Magazine article Psychology Today

Love the One You're Near

Magazine article Psychology Today

Love the One You're Near

Article excerpt

IN THE BEGINNING there was online dating, with carefully curated profiles detailing everything from education level to favorite movies ana providing earnest answers to questions like "What's the first thing people notice about you?"

Then came the smartphone and, with it, mobile dating apps that can make online dating seem downright quaint. Forget personality; proximity and pouty lips are the new landmarks in the quest for love. Consider the popular "geosocial" app Tinder: You're shown a succession of user photographs, along with people's first name, age, and distance from you at the moment. There may be, at most, a line or two of personal description ("Always down to binge on Netflix," "I say YES to life!"). You swipe left to reject and move on to the next photo, or swipe right to express a liking, at which point you message the other or "keep playing," in the app's gamelike jargon. And thanks to the GPS connection, you know instantly if that guy with the come-hither eyes or the girl with the plunging neckline is just a block away.

Proximity is a helpful parameter for those interested mainly in casual sex, the original purpose of mobile dat- ing. It all began with Grindr, a geosocial app for gay men. Launched in 2007 and still largely used for hookups (or as some winkingly call them, "short-short-short-term relationships"), Grindr claims six million gay users worldwide and has become so entrenched in the cultural firmament that it's been namechecked on Saturday Night Live and Glee.

Location-based liaisons have surged well beyond their hookup origins, however. A 2011 report by Flurry, a mobile app analytics firm, found that the number of dating app users grew 150 percent between 2010 and 2011-including mobile add-ons to established online dating sites such as and OKCupid. In fact, 2011 was the first year that people spent more time on dating apps than on dating websites. The ascendance of mobile dating is expected to continue as host devices flourish: The Pew Research Internet Project reports that 58 percent of Americans now own smartphones, up from only 11 percent in 2008; the number is projected to hit 80 percent by 2018.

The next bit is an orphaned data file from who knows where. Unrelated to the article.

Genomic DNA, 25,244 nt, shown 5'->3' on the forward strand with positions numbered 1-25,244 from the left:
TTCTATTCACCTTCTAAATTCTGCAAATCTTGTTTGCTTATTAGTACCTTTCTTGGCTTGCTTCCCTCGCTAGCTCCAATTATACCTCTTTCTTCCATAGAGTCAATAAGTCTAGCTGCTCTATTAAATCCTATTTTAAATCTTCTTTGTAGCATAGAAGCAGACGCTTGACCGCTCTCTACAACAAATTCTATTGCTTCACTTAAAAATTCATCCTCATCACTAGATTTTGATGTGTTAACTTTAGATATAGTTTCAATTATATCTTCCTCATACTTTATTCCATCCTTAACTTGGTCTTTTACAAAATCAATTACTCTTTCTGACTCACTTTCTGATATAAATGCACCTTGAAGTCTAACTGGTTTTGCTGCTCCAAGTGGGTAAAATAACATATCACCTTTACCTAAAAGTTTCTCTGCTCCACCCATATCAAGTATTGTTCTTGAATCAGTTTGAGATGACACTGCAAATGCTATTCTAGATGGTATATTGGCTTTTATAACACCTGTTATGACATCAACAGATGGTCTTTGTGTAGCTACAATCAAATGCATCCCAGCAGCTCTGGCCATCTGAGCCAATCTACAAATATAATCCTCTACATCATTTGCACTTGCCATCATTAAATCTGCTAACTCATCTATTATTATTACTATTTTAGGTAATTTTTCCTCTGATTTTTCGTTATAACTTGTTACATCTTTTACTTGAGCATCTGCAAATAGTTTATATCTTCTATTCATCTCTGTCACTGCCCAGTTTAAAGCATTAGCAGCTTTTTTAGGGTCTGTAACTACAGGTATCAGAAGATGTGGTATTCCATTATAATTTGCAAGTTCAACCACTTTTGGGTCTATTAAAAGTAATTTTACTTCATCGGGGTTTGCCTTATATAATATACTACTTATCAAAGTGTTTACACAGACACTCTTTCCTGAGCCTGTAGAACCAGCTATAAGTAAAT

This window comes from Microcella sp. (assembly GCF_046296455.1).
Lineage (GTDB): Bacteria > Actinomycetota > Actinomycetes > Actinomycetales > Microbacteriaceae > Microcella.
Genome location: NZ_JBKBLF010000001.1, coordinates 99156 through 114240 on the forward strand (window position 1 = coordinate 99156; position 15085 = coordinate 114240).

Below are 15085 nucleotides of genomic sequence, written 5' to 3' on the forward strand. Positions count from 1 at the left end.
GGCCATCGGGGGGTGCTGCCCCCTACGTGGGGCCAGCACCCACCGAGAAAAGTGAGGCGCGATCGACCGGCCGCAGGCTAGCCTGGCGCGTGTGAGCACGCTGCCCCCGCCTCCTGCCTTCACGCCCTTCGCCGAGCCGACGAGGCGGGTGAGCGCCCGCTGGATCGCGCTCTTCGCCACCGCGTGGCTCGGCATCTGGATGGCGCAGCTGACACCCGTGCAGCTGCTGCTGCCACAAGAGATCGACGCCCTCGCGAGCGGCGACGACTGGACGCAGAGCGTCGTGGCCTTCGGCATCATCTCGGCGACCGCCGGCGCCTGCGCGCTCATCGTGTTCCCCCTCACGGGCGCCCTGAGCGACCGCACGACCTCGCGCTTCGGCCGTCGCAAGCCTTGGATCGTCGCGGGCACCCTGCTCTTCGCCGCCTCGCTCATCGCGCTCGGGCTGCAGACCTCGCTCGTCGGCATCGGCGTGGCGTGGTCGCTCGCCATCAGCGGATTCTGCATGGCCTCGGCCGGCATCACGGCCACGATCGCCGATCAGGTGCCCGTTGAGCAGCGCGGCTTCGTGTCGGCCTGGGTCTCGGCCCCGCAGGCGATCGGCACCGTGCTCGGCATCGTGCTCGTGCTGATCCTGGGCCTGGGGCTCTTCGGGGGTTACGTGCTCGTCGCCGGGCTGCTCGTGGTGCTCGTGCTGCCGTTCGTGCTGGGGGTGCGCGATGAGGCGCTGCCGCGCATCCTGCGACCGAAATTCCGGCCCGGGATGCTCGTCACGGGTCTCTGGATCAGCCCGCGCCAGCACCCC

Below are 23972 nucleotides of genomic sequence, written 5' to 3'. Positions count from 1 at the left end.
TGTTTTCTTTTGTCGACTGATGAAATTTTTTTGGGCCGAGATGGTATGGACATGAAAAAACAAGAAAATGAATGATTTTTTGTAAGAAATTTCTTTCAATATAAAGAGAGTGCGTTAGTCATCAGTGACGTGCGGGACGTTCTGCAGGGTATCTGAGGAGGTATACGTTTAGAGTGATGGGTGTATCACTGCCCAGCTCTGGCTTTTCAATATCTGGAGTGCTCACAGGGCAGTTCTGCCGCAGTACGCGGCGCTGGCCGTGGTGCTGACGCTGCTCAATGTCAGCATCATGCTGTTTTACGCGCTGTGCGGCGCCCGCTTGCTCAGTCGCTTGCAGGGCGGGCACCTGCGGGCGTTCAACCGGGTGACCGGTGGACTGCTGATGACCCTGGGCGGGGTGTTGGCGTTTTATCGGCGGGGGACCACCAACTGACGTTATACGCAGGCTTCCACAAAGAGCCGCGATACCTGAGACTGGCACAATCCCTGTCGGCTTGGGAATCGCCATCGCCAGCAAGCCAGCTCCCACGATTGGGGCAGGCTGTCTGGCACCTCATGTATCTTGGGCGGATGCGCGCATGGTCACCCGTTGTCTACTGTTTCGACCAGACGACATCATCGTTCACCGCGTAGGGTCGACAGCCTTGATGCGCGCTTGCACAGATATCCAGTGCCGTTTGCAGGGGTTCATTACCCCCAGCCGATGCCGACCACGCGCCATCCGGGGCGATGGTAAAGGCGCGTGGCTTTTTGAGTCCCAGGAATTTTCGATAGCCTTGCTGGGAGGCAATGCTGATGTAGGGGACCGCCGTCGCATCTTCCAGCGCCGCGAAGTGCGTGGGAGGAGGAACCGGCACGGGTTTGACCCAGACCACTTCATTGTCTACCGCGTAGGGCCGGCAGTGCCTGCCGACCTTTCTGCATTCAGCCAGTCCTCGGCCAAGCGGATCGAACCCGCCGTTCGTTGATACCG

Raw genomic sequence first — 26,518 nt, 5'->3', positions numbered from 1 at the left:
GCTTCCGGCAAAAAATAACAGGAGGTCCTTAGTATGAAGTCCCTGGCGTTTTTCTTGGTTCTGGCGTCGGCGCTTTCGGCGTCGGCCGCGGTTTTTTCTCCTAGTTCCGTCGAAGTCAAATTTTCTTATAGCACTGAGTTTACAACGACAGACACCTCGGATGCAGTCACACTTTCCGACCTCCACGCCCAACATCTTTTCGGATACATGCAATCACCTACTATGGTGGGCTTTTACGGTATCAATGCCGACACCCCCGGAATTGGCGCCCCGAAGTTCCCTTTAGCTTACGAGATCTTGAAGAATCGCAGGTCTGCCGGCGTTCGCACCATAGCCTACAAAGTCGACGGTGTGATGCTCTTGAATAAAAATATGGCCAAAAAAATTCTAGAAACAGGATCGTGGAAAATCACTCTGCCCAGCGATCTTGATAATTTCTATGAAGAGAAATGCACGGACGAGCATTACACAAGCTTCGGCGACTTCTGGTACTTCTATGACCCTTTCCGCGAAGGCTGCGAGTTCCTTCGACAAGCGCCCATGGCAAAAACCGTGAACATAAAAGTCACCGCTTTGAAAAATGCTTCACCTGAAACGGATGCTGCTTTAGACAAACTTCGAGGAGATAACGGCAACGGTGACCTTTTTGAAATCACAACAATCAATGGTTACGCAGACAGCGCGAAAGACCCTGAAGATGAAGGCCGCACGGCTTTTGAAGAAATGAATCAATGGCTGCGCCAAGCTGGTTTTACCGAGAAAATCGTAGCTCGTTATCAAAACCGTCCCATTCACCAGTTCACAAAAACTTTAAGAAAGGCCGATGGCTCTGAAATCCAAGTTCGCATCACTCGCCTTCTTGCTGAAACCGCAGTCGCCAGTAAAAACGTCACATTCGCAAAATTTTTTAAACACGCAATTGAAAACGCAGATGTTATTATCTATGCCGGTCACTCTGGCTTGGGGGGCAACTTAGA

As the landscape of love-seeking shifts, many experts question whether long-term partners can be found by flicking through a river of pictures on a smartphone. With little to go on except appearance and location, mobile dating may be changing what people are looking for-a perfect 10 and nothing lessas well as what they're missing.

"You get into this mode of screening that sculpts a kind of superficiality and coldness," says Ken Page, a New York-based therapist and author of the forthcoming Deeper Dating: How to Drop the Games of Seduction and Discover the Power of Intimacy. "It's the opposite of giving somebody a chance. When you swipe really quickly-no, no, no-you're going to screen out most of the people in the midlevel of your attraction spectrum, which is a very fruitful place to look."

Even when people do agree to link up in person, the casual medium of the mobile app often becomes the message. Meeting through a vast and dehumanizing virtual marketplace, Page says, encourages people to see each other more as products and less as people, and to not afford each other common courtesy, let alone the focused attention it takes to forge a real, intimate connection. …

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